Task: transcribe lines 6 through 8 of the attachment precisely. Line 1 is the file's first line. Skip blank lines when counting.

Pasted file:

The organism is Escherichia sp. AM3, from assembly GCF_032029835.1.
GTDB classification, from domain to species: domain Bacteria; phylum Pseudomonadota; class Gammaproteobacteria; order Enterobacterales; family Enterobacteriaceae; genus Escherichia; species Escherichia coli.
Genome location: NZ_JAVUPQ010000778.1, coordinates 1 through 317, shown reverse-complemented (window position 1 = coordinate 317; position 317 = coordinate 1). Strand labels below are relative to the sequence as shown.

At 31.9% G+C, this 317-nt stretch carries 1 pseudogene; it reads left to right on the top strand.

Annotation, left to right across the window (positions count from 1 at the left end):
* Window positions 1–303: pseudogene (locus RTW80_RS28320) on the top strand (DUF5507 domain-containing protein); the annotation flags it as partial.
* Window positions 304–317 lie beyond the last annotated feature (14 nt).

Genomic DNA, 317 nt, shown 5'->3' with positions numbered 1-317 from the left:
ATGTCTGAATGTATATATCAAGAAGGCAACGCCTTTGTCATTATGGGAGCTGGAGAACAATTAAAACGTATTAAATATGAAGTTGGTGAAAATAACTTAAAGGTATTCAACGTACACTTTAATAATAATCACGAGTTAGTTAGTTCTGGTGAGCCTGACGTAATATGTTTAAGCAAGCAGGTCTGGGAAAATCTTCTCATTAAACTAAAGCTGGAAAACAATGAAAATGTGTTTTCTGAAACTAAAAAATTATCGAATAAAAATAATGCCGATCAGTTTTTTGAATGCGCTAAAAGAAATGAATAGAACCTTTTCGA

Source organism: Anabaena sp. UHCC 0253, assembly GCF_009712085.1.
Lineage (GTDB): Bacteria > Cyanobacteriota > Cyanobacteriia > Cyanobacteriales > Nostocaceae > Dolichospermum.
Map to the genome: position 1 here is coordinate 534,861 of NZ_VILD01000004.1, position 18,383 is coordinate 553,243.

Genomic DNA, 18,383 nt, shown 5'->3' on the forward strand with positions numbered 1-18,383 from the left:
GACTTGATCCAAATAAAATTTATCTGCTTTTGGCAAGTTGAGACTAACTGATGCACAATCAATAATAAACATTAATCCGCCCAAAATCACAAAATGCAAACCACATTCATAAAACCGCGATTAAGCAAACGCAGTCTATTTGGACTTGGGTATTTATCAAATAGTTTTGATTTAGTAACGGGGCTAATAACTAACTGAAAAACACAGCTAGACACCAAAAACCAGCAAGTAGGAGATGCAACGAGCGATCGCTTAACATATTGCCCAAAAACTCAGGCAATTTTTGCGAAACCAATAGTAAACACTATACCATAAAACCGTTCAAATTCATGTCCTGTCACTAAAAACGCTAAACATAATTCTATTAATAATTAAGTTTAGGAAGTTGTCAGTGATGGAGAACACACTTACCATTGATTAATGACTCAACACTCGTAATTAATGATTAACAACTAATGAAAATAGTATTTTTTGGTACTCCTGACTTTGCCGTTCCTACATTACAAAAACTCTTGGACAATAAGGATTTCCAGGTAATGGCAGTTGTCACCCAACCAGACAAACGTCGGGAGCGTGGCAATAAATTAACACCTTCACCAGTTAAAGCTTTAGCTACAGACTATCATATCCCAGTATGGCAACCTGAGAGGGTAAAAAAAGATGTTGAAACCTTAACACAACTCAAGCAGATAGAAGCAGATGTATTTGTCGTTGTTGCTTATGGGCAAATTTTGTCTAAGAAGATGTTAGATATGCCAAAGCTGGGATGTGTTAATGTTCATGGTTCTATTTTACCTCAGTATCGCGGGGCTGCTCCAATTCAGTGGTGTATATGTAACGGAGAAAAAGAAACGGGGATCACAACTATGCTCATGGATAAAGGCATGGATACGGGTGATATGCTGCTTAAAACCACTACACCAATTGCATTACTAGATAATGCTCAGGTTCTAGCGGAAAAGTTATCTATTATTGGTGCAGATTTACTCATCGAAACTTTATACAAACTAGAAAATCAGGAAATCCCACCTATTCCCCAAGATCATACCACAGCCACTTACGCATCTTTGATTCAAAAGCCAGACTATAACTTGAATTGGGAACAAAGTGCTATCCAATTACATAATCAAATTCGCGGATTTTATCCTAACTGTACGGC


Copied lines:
* Window positions 1–303: pseudogene (locus RTW80_RS28320) on the top strand (DUF5507 domain-containing protein); the annotation flags it as partial.
* Window positions 304–317 lie beyond the last annotated feature (14 nt).

Genomic DNA, 317 nt, shown 5'->3' with positions numbered 1-317 from the left: